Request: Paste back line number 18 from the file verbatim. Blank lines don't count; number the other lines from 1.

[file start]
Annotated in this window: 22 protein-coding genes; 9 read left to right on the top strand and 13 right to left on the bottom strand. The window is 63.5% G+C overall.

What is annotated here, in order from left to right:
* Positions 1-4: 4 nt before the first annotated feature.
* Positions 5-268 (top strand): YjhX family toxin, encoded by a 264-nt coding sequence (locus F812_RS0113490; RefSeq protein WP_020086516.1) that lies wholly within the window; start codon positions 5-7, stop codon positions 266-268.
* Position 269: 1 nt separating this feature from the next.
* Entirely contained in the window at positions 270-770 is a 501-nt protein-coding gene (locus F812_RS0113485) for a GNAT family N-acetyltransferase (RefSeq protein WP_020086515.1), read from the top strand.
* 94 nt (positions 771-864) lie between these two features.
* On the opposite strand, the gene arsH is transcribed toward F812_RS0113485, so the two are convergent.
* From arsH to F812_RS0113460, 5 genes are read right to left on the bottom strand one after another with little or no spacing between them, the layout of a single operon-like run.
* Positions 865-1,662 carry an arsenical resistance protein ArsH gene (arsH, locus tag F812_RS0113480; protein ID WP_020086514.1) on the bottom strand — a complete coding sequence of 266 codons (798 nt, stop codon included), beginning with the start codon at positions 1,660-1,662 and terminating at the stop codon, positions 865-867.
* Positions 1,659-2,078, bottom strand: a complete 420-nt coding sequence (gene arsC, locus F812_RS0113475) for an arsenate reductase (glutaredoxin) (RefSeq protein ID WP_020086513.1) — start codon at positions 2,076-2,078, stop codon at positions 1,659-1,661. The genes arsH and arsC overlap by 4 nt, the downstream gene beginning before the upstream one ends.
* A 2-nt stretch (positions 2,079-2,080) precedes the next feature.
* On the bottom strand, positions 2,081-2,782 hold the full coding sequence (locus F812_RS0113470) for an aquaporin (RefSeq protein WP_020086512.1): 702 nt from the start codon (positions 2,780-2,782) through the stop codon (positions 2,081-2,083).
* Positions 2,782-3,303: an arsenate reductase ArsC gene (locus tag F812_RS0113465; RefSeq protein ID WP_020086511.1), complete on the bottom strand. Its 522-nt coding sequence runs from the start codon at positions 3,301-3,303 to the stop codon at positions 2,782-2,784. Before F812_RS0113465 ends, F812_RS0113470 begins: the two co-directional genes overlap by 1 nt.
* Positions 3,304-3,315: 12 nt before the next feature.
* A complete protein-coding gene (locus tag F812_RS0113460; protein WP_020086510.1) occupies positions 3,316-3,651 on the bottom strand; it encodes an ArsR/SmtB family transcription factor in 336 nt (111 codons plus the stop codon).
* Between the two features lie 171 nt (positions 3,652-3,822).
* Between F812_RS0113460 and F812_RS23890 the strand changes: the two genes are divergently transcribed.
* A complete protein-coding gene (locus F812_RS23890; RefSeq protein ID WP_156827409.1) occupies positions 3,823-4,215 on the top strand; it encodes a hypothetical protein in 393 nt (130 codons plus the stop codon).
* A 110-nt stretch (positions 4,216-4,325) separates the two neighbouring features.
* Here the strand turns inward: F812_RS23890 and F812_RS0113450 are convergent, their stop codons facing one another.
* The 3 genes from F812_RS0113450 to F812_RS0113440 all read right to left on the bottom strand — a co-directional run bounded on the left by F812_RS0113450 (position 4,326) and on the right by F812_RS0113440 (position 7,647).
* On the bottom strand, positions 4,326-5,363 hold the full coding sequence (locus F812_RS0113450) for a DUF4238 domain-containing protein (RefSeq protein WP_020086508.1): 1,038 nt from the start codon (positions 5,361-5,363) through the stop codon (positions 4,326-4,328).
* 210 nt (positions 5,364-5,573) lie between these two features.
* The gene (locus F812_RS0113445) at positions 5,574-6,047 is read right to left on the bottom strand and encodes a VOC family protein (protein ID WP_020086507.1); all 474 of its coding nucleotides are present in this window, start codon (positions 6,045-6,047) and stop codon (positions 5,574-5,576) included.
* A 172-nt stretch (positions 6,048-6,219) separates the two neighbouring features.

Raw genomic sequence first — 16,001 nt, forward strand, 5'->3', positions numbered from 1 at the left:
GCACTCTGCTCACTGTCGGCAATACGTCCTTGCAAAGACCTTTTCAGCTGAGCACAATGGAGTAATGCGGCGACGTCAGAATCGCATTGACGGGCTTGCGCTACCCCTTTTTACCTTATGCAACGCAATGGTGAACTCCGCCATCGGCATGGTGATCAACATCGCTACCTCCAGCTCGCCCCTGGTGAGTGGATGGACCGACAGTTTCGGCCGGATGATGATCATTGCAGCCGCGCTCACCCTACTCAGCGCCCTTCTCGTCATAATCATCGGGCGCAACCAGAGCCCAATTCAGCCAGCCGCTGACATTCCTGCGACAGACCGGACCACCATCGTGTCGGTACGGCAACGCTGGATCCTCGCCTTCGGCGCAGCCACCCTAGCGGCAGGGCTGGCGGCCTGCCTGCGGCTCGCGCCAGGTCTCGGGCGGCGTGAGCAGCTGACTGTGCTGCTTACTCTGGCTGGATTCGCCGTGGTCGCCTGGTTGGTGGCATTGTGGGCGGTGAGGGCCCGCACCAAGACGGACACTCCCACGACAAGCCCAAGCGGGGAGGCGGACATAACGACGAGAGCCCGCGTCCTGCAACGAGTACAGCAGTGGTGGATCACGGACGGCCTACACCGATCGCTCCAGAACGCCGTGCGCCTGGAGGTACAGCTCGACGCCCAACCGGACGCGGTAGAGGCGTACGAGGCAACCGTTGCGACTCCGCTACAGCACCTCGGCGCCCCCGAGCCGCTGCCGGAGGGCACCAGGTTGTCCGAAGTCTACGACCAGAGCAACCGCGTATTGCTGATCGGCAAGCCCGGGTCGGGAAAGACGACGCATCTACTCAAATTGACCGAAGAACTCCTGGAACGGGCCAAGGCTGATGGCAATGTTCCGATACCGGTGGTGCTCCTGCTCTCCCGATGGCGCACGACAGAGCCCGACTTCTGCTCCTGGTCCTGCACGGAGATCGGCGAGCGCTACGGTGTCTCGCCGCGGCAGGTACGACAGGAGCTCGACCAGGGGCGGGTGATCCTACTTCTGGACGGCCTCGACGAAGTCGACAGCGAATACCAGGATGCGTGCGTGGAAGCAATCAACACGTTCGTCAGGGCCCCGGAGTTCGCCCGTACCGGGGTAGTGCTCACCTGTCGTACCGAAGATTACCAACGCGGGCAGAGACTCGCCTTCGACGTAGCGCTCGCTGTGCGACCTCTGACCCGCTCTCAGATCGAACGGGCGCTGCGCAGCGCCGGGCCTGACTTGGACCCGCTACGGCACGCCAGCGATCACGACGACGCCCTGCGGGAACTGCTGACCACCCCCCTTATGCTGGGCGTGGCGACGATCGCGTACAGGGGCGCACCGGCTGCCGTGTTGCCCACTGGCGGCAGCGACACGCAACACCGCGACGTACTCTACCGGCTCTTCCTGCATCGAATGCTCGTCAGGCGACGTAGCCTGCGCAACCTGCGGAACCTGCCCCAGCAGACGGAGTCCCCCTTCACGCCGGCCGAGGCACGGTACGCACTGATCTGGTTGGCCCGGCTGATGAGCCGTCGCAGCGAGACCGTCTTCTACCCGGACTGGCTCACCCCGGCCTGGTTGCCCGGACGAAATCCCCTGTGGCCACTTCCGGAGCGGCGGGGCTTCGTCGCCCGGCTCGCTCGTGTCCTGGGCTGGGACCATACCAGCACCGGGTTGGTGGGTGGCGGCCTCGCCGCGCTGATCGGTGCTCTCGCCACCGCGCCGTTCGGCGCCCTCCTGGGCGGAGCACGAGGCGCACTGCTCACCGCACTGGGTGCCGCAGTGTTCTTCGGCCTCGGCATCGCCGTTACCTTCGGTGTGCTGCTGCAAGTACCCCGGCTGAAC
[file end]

* Between F812_RS0113460 and F812_RS23890 the strand changes: the two genes are divergently transcribed.